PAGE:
It is not hard to see why. Most people willing to see the exhibits in an order chosen by someone else will prefer to follow a warmer, human guide. Those who want to flit from room to room, on the other hand, looking intently at a few exhibits and ignoring the rest, know that the tape may prove more trouble than it is worth. Finding the relevant parts of a taped tour could require endless rewinding and fast-forwarding.
Computer scientists have a name for the feature that the standard cassette tape lacks: random access, meaning the ability to jump directly to any portion of the stored information without having to read any other first. CDs, floppy disks and memory chipsall offer random access, yet in museums the old-fashioned cassette lives on.
The oddity of this was noticed three years ago by two Israelis, Shmuel Shalem and Giora Oron. The two men, one working in Tel Aviv for National Semiconductor, the US chip manufacturer, and the other chief engineer at the new Voice of America transmitter in Israel, had met in the Seventies while performing their military service, as most of Israel's citizens are required to do, and had talked about going into business together.
They realised that computer memory had become so small and so inexpensive that recorded museum tours could be converted to digital format and stored on semiconductors - and they set up a new company, Espro Engineering, to do just that. But a number of details would need to be settled before they could turn the idea into reality. Any substitute for the old-fashioned cassettes would have to be portable, secure, convenient and easy to use.
The two engineers knew that since museums tend to be conservative institutions, they would need help in bringing their product to market. So they teamed up with Acoustiguide, a firm that had sold its taped tours to such prestigious attractions as the Louvre, the Guggenheim, the Vatican, St Paul's, the Rijksmuseum and the Forbidden City in Peking.
With Acoustiguide, Espro carried out trials at the National Galleries in London and Washington and the Louvre in Paris to see what visitors wanted. One conclusion was clear: people did not want a machine strapped to their belt or a headset over their ears. Instead, they opted for a gadget shaped like an elongated mobile phone, which could be picked up and listened to at will, then hung from a shoulder when not in use.
Armed with this information, the firm went away and came up with a stylish black "wand", weighing just under 13oz, that can carry four hours of recorded tour. The tour can be divided into up to 1,000 different segments, which visitors can select by punching a number into the telephone-like keypad. Segments can refer to a room in a museum, a single object, or an aspect of that object, and can include music as well as speech. The wand contains its own battery, which runs for the entire day and is then recharged by being placed inside a storage rack that looks rather like an outsize cappuccino machine.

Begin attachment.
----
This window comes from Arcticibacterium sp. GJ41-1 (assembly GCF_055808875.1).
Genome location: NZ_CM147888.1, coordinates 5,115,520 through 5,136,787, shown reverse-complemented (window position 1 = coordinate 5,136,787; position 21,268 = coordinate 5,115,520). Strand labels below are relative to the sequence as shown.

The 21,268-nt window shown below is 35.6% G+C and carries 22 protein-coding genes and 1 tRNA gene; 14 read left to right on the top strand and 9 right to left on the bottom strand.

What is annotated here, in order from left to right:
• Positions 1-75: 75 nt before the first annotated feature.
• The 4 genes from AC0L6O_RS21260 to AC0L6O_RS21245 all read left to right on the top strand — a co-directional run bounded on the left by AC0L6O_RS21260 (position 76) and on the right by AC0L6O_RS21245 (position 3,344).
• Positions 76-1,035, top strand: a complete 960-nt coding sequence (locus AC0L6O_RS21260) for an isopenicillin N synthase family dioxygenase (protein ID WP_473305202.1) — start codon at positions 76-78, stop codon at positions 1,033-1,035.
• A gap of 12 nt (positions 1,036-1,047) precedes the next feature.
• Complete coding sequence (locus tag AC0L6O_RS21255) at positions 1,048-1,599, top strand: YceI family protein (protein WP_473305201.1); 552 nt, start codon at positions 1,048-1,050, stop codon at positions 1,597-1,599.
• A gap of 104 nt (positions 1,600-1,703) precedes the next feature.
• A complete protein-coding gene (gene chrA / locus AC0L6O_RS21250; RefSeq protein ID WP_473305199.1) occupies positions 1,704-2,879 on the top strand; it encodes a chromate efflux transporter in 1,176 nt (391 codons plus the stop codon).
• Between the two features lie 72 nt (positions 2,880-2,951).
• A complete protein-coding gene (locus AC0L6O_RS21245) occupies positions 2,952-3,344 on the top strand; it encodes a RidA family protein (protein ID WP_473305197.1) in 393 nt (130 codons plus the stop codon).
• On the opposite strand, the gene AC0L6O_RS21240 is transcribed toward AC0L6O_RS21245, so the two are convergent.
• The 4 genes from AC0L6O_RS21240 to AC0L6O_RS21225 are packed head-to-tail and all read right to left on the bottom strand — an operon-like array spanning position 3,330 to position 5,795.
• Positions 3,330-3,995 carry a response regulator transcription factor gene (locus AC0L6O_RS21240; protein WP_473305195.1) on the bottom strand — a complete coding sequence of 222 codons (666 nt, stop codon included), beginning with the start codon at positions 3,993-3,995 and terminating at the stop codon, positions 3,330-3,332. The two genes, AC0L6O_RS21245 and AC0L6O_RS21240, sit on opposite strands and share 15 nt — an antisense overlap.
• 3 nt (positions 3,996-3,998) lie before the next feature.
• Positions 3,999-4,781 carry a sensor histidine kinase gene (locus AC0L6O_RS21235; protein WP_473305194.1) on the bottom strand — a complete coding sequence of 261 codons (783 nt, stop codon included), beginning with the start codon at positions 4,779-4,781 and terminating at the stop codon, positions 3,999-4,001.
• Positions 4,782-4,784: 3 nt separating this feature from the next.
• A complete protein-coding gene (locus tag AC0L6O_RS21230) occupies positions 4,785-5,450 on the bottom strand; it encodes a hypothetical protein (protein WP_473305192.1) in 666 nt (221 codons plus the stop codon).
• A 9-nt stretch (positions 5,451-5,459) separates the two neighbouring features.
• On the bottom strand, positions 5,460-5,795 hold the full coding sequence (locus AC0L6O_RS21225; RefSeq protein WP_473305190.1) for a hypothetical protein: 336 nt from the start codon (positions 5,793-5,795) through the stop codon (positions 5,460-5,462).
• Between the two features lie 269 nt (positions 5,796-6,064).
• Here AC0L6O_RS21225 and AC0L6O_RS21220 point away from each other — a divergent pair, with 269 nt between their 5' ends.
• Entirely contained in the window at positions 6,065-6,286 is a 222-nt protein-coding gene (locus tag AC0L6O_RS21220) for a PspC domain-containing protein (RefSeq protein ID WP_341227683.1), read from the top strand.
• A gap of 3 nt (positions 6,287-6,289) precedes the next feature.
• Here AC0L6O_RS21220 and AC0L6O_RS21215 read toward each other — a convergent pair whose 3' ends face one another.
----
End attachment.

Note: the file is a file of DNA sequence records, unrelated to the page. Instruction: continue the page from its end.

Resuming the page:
The clever bit is how the information finds its way into the wands. The museum tour, recorded in a studio, is copied on to a standard Personal Computer Memory Card International Association flash-memory card (see page 21). The card is then slotted into the storage rack, and the information stored on it is transferred to 25 wands at once in less than a minute.
The PCMCIA cards make the system flexible: the wands can be reprogrammed instantly with new information or the same information in a different language - so a sudden influx of Japanese tourists is easy to deal with. Using cheaper chips inside the wand reduces its replacement cost to only $500 (£324), a modest price for such complex technology. To protect it from thieves, the wand also contains a small receiver. If it is carried outside the museum, a transmitter at the front door instructs the wand to start beeping furiously, so that security staff can find it even hidden at the bottom of a bag.
Symptomatic of the French flair for combining the old with the new, the Louvre was Espro's first customer. It now has a bank of 600 wands for its visitors, available in six different languages and covering special exhibitions as well as the main collection. But other museums are beginning to see the advantages of the technology. Last week, the Tate Gallery became the first London institution to use it. Some 17 other sites are either already using it or are about to introduce it.
The attraction for museums and galleries is that the income from renting the wands - £2 a time at the Tate, FF30 at the Louvre, $5 at some US sites - can pay back within a year the cost of installation. The system should be particularly popular with visitors to institutions whose owners cannot afford to label or signpost them properly - such as the Taj Mahal in Agra, or the splendid Egyptological collection at the Cairo Museum. Espro also has plans to market an upgraded model that can handle an eight-hour walking tour through an entire city centre, and is considering applying the technology to helping visitors around the hundreds of stalls at international trade fairs.
But it is in long-distance tourism that the technology may have most potential. Contrary to the widely held belief that visitors from Japan and Korea all prefer to hunt in packs, many Asian tourists stick together only because of their lack of confidencein European languages. Increasing numbers of Japanese and Koreans are taking trips with their families or a few friends, rather than on a bus with 40 of their compatriots and as many camcorders. For them, a hi-tech museum guide talking in their own language is proving a godsend.